Aerosol COVID-19 transmission could impact reopenings

BOSTON — They are the two words that have come to define the Covid-19 pandemic: social distancing. 

But staying six feet apart may not be enough in certain indoor spaces, according to more than 200 scientists from around the globe, who petitioned the World Health Organization (WHO) to recognize the importance of aerosolized transmission of the virus. 

"All the evidence is adding up more and more to support this," said Lisa Brosseau, ScD, a part-time research consultant with the Center for Infectious Disease Research and Policy at the University of Minnesota. "The problem I see is that a lot of infectious disease -- especially infection prevention folks -- aren't really familiar with the literature, the recent literature which shows that people generate particles and that these particles stay airborne and that they're infectious -- they contain virus." 

That may be why, despite the full-court press by the scientific community on aerosol transmission, the WHO initially resisted the claim -- before finally endorsing it last week. 

Brosseau, a former professor at the University of Illinois-Chicago School of Public Health, said those particles are emitted when talking or even breathing. 

“Some are larger, some are smaller,” Brosseau said. “Those smaller ones stay airborne and they can be carried on air currents so they can be distributed all throughout a room, over time... so it can be well beyond six feet.”

The implications for states attempting to reopen are potentially huge. It could mean, for example, that indoor restaurant seating six feet apart may not be enough to offer protection from infection. 

Brosseau said risk increases when the space is small, crowded and has poor ventilation.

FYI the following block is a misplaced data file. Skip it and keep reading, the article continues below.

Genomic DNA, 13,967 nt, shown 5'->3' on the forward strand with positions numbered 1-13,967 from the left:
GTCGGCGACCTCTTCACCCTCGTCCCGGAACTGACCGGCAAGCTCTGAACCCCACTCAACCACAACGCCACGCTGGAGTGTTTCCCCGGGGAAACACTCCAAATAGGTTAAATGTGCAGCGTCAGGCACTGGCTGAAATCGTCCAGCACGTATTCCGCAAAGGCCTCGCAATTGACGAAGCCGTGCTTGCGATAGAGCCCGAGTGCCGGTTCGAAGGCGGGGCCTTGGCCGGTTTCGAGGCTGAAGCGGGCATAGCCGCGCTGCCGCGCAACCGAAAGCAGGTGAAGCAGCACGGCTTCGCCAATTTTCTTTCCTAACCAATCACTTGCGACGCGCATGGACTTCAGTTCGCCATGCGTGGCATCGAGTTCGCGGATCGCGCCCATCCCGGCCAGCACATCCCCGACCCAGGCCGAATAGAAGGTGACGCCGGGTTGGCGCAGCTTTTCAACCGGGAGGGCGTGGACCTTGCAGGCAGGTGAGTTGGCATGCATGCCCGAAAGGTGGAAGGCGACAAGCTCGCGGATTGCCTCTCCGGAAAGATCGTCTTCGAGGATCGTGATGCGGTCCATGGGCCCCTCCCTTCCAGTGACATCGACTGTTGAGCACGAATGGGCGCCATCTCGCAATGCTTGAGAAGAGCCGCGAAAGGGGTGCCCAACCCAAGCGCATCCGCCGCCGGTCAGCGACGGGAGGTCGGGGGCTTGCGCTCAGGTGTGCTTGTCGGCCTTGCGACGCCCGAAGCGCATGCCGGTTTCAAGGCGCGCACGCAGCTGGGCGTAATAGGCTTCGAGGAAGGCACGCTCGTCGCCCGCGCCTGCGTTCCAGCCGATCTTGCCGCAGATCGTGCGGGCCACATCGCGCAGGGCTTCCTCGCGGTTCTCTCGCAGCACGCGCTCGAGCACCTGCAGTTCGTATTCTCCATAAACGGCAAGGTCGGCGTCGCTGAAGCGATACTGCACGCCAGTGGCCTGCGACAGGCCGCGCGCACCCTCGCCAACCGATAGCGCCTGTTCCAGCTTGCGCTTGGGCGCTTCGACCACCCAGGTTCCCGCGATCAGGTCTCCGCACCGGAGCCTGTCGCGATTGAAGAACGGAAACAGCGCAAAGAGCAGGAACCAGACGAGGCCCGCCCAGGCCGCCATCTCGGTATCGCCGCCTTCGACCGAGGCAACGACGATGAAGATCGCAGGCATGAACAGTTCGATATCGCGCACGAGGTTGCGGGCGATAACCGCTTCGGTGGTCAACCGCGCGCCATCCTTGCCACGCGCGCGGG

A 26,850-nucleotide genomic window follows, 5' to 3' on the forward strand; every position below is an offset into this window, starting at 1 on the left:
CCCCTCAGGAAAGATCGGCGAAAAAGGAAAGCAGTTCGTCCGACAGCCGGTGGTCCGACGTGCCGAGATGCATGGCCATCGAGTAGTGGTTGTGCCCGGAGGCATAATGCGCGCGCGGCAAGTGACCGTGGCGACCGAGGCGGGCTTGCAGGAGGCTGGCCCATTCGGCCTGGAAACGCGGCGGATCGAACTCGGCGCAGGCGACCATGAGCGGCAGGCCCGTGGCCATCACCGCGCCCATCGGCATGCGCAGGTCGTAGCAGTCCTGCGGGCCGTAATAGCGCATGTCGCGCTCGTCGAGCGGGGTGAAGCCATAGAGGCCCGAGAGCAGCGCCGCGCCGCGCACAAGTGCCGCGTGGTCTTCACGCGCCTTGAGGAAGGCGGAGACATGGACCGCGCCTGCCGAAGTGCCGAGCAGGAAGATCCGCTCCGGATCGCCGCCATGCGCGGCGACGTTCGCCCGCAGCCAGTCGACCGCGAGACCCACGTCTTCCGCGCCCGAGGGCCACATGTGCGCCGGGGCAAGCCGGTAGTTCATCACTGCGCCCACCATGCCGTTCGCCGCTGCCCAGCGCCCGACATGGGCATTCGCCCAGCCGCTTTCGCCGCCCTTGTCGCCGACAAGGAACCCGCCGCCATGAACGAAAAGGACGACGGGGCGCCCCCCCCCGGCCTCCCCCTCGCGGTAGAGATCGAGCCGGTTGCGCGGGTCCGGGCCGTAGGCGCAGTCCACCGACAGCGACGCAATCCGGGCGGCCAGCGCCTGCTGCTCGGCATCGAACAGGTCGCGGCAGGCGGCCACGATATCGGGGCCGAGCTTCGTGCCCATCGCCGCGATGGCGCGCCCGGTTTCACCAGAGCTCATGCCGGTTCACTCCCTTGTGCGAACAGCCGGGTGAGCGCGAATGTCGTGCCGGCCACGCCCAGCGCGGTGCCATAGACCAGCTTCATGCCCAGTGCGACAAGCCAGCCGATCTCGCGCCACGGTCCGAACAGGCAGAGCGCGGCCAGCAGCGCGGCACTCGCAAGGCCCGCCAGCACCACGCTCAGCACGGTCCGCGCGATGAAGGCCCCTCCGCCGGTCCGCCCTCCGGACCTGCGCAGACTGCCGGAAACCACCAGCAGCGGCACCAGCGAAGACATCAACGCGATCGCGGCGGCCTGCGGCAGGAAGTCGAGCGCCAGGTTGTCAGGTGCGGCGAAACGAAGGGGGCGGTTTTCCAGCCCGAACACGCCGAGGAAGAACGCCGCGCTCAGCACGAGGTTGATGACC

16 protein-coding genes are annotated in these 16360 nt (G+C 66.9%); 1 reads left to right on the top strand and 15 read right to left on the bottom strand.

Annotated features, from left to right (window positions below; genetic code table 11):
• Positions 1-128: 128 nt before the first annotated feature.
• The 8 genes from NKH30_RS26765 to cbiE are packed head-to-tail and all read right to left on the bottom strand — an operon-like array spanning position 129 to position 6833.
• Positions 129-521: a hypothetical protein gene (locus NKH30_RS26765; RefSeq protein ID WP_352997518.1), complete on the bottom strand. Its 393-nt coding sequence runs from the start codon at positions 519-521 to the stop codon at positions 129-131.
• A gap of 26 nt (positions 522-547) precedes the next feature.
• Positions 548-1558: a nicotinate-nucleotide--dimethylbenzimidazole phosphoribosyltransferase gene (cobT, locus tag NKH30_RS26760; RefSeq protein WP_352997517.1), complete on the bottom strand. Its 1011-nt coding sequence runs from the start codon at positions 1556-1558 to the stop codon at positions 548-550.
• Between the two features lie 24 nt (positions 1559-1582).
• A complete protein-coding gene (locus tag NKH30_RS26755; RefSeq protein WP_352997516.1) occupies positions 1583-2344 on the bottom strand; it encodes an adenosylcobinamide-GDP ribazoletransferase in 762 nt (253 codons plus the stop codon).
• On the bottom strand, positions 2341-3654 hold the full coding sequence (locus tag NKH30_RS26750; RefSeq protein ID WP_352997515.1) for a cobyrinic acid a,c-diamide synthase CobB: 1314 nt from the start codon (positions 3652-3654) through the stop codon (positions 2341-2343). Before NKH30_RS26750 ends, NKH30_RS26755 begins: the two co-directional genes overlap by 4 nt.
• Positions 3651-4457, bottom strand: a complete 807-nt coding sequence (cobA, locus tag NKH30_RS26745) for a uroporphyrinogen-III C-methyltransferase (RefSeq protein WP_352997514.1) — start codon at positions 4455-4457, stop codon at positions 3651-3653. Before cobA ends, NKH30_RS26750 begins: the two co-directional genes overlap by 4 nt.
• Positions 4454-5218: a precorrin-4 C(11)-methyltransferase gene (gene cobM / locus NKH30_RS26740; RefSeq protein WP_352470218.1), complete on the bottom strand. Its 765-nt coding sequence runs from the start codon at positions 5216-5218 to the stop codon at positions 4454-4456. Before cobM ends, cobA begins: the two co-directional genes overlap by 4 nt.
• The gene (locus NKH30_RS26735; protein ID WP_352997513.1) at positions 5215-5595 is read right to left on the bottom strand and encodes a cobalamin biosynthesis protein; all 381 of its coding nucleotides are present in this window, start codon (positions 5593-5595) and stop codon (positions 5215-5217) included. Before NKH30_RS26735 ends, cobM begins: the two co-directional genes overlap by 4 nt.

“I do think we can reopen some places safely,” said Brosseau. “We do have to think more carefully than just wearing a face covering.”

"What I don't hear a lot of people talking about is ventilation and air currents." Brosseau said.

In that regard, what would help is more frequent exchanges of room air through the day and a decrease in recirculations.

“That’s called dilution ventilation, and the problem with that is we’re not thinking about the concentration of the air at a source,” said Brosseau.

In other words, if you're sitting near someone generating a lot of particles, an HVAC system alone is not going to take care of lessening the exposure. Brosseau said you have to think, instead, about the configuration of a space and its resultant air currents. 

One local example of a likely aerosol transmission event was last winter's Biogen conference in Boston, considered by public health officials as the trigger for the pandemic in Massachusetts. At that 'superspreading' event, 99 people were infected with Covid-19 

So far, infection rates in Massachusetts have remained low -- with about 2.6% of Covid-19 tests coming back positive in the latest 7-day period. The rate has not varied much in recent weeks, despite the opening of limited indoor dining late in Phase 2 and the early Phase 3 opening of gyms. 

But one Covid-19 forecasting model suggests that loosening up pandemic restrictions in Massachusetts will result in a sharp rise in deaths and infections. 

The Institute for Health Metrics and Evaluation projects nearly 14,000 deaths in Massachusetts by November 1, 2020 and nearly 24,000 infections if restrictions are loosened. Wearing masks significantly reduces each of those numbers, the model projects. 

Not everyone agrees, by the way, that Covid-19 is spread as an aerosol.

“I think there are a number who would say they’re surprised and a number who will say they disagree and I think WHO is pretty lukewarm about whether it agrees there is aerosol transmission,” Brosseau said. “But it isn’t a surprise to most of us who work with and understand aerosols and infectious aerosols.”

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